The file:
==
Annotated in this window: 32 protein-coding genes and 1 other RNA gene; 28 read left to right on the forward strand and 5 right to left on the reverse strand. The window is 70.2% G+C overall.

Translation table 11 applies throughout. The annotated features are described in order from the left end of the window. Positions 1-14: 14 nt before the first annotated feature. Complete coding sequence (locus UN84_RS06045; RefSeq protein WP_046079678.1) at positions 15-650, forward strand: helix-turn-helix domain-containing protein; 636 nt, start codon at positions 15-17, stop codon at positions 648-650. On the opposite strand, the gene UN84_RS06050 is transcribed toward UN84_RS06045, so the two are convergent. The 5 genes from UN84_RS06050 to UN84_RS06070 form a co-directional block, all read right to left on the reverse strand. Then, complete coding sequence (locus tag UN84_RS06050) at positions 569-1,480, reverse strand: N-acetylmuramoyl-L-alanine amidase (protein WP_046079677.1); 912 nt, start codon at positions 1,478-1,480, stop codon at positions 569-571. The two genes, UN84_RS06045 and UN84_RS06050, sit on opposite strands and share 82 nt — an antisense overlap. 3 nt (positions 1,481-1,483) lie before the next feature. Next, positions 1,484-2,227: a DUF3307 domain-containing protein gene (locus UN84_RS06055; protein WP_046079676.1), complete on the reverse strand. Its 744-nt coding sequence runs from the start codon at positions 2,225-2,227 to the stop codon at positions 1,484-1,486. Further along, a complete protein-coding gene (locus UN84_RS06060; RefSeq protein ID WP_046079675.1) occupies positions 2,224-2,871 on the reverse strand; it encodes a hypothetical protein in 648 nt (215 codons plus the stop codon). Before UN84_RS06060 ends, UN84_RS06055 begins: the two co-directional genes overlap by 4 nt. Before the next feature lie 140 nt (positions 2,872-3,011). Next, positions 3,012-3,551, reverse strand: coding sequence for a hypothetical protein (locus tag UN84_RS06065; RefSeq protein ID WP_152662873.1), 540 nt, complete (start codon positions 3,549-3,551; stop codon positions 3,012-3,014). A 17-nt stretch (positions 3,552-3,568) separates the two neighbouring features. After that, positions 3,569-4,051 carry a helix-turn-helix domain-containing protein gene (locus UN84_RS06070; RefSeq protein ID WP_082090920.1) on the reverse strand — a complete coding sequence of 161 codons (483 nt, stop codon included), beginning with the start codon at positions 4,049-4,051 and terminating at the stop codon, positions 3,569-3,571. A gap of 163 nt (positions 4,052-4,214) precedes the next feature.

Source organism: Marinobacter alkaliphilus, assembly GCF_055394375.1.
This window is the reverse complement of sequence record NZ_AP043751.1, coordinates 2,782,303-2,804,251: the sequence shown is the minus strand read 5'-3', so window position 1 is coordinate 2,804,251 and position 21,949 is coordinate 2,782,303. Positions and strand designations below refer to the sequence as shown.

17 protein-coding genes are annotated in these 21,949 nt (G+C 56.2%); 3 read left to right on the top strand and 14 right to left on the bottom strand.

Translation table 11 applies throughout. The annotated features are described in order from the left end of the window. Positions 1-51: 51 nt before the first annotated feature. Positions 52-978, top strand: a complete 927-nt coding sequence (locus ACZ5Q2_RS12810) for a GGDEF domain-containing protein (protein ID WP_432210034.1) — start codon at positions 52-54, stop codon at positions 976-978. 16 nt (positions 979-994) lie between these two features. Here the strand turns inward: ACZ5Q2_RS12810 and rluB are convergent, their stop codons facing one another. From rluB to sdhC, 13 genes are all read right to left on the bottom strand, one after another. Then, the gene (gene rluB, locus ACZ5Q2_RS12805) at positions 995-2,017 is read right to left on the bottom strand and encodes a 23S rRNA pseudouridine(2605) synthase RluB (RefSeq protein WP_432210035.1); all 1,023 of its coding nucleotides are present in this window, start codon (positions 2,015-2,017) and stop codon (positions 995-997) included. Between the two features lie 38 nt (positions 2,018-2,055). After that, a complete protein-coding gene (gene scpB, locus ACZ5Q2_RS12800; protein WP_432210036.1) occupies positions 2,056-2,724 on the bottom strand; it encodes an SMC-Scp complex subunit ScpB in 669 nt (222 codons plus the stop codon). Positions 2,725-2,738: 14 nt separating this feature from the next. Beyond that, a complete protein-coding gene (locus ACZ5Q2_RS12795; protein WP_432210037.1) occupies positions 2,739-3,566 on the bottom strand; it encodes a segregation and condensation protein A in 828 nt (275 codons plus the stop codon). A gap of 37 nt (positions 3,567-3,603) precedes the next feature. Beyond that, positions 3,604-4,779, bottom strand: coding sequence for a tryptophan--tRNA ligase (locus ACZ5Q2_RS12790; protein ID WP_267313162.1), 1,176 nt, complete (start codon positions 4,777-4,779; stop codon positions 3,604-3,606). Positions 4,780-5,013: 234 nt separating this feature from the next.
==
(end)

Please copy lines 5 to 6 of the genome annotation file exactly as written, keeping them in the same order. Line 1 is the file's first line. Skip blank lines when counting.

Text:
17 protein-coding genes are annotated in these 21,949 nt (G+C 56.2%); 3 read left to right on the top strand and 14 right to left on the bottom strand.

Translation table 11 applies throughout. The annotated features are described in order from the left end of the window. Positions 1-51: 51 nt before the first annotated feature. Positions 52-978, top strand: a complete 927-nt coding sequence (locus ACZ5Q2_RS12810) for a GGDEF domain-containing protein (protein ID WP_432210034.1) — start codon at positions 52-54, stop codon at positions 976-978. 16 nt (positions 979-994) lie between these two features. Here the strand turns inward: ACZ5Q2_RS12810 and rluB are convergent, their stop codons facing one another. From rluB to sdhC, 13 genes are all read right to left on the bottom strand, one after another. Then, the gene (gene rluB, locus ACZ5Q2_RS12805) at positions 995-2,017 is read right to left on the bottom strand and encodes a 23S rRNA pseudouridine(2605) synthase RluB (RefSeq protein WP_432210035.1); all 1,023 of its coding nucleotides are present in this window, start codon (positions 2,015-2,017) and stop codon (positions 995-997) included. Between the two features lie 38 nt (positions 2,018-2,055). After that, a complete protein-coding gene (gene scpB, locus ACZ5Q2_RS12800; protein WP_432210036.1) occupies positions 2,056-2,724 on the bottom strand; it encodes an SMC-Scp complex subunit ScpB in 669 nt (222 codons plus the stop codon). Positions 2,725-2,738: 14 nt separating this feature from the next. Beyond that, a complete protein-coding gene (locus ACZ5Q2_RS12795; protein WP_432210037.1) occupies positions 2,739-3,566 on the bottom strand; it encodes a segregation and condensation protein A in 828 nt (275 codons plus the stop codon). A gap of 37 nt (positions 3,567-3,603) precedes the next feature. Beyond that, positions 3,604-4,779, bottom strand: coding sequence for a tryptophan--tRNA ligase (locus ACZ5Q2_RS12790; protein ID WP_267313162.1), 1,176 nt, complete (start codon positions 4,777-4,779; stop codon positions 3,604-3,606). Positions 4,780-5,013: 234 nt separating this feature from the next.